“Because the record is really personal to a pretty specific experience I went through over the last year, I almost feel like an outsider couldn’t have been involved. I needed this to just be me and my band.”

A once-lauded Oregon scene veteran until tweets detailing illicit activities with underage women resurfaced, her ex-partner and his cancelling put Boudreaux under an unwarranted spotlight by association. Still, it somehow paled in comparison to the private battle over an unreleased Summer Cannibals record they had finished together before splitting. “To be perfectly honest, [the band] didn’t have much of a choice,” she confirms bluntly. “Without going into a ton of detail, the situation involved things as bad as threats against me—like, violent threats.”

Boudreaux wasted no time in starting fresh. Within twenty-four hours of burying the record for her own safety, Summer Cannibals had begun work on what would become No. “With my band, I feel like we have a pretty good dynamic in terms of trusting me as a leader,” she adds. “I was like, ‘Guys…can you come over tomorrow and start making a new record?’ Everyone said yes.”

Recruiting bassist Ethan Butman and guitarist Cassi Blum between records, alongside longtime drummer Devon Shirley, Boudreaux frequently champions the new lineup as Summer Cannibals’ tightest yet, both musically and in friendship, during our conversation. “Cassi and I hung out, like, twice and we were best friends,” Boudreaux says. “Just interpersonally, we’re all four best friends, and this group works like a machine. Everyone has a clear role, everyone is very dedicated and open. Nothing about it has been hard to share.”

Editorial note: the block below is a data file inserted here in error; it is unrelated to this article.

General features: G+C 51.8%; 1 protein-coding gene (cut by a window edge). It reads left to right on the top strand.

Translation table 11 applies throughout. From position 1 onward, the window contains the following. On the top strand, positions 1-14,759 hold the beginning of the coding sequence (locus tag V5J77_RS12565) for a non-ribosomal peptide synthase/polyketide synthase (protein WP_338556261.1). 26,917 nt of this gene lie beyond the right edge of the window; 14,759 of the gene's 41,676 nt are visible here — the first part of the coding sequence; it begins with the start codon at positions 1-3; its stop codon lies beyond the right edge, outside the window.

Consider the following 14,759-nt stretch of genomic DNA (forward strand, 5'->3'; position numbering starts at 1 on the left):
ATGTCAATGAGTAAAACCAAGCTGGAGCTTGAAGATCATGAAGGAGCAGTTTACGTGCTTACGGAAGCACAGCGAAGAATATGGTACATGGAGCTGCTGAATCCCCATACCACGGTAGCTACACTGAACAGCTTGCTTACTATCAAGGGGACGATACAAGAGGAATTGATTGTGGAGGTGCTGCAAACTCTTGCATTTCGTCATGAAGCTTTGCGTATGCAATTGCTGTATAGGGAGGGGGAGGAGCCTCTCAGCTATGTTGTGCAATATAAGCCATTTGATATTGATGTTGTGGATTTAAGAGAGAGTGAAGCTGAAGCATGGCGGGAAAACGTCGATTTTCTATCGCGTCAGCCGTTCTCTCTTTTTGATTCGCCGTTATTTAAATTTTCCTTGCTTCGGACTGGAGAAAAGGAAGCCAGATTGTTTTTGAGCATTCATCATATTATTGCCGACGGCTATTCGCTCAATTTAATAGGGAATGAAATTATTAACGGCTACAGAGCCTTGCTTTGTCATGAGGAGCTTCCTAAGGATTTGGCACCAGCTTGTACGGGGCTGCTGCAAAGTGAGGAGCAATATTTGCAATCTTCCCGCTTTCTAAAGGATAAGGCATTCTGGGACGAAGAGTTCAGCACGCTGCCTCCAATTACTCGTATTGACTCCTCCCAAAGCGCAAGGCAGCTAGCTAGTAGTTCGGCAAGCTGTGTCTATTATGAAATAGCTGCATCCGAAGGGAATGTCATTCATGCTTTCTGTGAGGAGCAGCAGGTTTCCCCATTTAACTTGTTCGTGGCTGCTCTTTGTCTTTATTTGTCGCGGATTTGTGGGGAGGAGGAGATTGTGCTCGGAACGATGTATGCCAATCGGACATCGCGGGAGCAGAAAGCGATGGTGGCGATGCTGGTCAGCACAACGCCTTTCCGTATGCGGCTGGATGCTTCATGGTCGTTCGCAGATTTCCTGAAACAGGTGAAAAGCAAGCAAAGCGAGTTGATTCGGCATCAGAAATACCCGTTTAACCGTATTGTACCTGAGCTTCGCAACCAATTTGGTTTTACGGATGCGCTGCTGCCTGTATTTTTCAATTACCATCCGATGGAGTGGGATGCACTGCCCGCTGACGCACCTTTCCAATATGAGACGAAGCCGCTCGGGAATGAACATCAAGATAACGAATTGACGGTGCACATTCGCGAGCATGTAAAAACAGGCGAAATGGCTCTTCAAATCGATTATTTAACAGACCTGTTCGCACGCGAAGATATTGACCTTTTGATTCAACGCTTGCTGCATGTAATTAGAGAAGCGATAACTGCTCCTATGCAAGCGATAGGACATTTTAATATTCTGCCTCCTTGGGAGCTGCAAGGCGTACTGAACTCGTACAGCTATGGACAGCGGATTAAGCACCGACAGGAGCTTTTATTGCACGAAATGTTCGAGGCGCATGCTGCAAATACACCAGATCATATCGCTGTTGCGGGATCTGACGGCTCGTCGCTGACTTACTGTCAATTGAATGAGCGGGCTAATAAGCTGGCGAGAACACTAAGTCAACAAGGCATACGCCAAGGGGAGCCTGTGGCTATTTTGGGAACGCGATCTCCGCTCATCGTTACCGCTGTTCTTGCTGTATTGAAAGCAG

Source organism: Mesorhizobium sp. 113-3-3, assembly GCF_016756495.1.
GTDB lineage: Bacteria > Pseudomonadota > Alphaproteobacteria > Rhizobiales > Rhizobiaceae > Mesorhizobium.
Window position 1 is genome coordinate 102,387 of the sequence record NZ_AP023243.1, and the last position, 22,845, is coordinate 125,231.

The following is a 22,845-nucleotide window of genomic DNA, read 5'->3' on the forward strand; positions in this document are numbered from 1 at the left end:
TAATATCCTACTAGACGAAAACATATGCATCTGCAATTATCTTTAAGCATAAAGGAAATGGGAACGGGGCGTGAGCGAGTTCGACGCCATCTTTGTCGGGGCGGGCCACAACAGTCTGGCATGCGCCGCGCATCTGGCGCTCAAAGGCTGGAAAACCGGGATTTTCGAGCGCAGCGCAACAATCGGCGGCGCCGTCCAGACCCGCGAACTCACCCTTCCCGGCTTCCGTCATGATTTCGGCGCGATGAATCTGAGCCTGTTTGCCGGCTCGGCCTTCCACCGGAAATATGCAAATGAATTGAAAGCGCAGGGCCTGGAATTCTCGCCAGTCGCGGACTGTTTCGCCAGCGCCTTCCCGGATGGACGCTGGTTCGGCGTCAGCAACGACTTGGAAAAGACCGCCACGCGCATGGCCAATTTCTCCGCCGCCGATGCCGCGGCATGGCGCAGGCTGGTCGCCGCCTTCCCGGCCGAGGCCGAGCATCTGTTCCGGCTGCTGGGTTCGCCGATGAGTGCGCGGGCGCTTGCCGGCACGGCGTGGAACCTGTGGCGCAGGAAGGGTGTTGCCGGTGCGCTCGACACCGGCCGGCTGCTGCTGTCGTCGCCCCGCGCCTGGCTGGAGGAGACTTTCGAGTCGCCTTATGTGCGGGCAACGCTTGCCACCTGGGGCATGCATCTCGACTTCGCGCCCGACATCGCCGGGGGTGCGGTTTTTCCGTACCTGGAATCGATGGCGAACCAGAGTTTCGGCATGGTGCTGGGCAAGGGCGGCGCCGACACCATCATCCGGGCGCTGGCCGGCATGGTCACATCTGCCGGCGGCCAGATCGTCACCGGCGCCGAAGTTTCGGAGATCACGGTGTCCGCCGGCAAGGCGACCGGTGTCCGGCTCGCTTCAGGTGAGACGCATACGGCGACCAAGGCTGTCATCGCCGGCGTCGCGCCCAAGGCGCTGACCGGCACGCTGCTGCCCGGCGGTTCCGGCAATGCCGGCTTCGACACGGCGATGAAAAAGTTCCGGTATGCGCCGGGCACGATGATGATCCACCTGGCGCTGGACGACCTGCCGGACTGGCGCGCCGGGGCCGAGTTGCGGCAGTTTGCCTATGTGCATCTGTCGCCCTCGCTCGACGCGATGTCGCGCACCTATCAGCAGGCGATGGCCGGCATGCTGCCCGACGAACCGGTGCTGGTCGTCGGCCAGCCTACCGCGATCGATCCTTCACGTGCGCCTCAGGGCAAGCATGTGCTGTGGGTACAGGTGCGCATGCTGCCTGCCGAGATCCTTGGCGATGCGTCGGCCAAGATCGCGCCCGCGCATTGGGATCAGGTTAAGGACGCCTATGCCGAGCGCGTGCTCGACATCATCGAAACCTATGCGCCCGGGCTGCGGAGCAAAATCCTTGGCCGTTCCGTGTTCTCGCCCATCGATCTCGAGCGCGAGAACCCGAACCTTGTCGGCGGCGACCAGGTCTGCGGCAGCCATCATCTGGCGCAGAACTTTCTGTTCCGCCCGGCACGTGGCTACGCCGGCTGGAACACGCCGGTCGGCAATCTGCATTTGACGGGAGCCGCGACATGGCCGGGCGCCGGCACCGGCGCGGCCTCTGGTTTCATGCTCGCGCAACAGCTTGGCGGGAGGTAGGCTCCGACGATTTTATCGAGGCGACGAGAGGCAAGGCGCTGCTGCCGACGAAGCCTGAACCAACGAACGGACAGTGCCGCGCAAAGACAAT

Making No the first self-produced Summer Cannibals record was an obvious choice. The band was already selective about producers coming into their tight circle, but Blum and Boudreaux’s day jobs as recording engineers meant they could keep their own schedule in the latter’s basement multi-room studio. Writing and recording the album over a series of fourteen-hour work days, Boudreaux took on the multi-hyphenate producer/songwriter/bandleader role by “just being super caffeinated” at all hours, relying on Blum’s technical approach with production to reign things in.